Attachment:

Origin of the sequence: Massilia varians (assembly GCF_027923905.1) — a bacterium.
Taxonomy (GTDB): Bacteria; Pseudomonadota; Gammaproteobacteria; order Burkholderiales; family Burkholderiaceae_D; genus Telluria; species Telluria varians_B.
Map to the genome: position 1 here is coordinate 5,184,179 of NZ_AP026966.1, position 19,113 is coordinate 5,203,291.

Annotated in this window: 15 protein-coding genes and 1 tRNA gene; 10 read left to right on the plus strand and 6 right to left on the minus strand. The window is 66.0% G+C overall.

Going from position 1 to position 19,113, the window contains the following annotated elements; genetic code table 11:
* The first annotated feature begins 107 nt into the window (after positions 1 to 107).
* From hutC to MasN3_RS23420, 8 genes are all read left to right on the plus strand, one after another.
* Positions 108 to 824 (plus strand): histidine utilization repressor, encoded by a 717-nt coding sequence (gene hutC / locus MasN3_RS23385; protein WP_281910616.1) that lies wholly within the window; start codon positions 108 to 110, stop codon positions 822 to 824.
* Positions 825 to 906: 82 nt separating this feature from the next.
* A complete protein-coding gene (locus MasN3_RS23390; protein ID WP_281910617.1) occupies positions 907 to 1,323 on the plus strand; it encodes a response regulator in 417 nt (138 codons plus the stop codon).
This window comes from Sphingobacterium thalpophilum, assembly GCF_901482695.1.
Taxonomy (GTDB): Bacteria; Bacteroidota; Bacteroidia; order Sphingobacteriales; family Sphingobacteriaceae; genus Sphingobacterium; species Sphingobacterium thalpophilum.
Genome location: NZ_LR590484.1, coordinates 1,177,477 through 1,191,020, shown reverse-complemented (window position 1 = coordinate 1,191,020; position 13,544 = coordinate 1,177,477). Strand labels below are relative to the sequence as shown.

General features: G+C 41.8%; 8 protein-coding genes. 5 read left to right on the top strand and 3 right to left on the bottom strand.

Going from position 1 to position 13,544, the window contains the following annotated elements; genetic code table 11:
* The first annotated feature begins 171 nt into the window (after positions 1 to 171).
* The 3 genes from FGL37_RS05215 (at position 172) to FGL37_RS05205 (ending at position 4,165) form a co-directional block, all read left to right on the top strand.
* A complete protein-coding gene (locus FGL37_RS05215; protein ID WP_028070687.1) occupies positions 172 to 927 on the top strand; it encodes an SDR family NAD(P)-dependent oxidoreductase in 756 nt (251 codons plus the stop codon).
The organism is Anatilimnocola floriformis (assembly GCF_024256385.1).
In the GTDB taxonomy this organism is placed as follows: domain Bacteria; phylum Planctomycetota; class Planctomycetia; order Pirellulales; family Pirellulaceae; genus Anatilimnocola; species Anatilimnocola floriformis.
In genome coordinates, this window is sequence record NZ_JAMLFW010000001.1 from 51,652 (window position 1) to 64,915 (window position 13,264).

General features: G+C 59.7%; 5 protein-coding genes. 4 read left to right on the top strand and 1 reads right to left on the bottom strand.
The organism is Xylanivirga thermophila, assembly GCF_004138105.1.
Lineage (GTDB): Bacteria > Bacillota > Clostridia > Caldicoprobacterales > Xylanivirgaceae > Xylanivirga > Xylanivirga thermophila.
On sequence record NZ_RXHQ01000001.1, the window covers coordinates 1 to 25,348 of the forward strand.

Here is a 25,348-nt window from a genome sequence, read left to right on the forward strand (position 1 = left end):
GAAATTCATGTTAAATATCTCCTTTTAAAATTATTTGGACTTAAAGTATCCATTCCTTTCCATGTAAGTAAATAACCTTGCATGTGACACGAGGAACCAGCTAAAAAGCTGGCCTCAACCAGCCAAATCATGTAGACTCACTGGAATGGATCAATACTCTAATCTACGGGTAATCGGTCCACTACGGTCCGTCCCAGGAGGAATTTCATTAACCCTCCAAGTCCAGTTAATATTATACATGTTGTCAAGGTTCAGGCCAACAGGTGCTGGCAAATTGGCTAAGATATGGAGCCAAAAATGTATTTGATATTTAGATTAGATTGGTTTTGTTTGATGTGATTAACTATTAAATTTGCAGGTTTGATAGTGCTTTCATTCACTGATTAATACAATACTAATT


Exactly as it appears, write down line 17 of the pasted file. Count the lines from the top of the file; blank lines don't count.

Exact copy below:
* The 3 genes from FGL37_RS05215 (at position 172) to FGL37_RS05205 (ending at position 4,165) form a co-directional block, all read left to right on the top strand.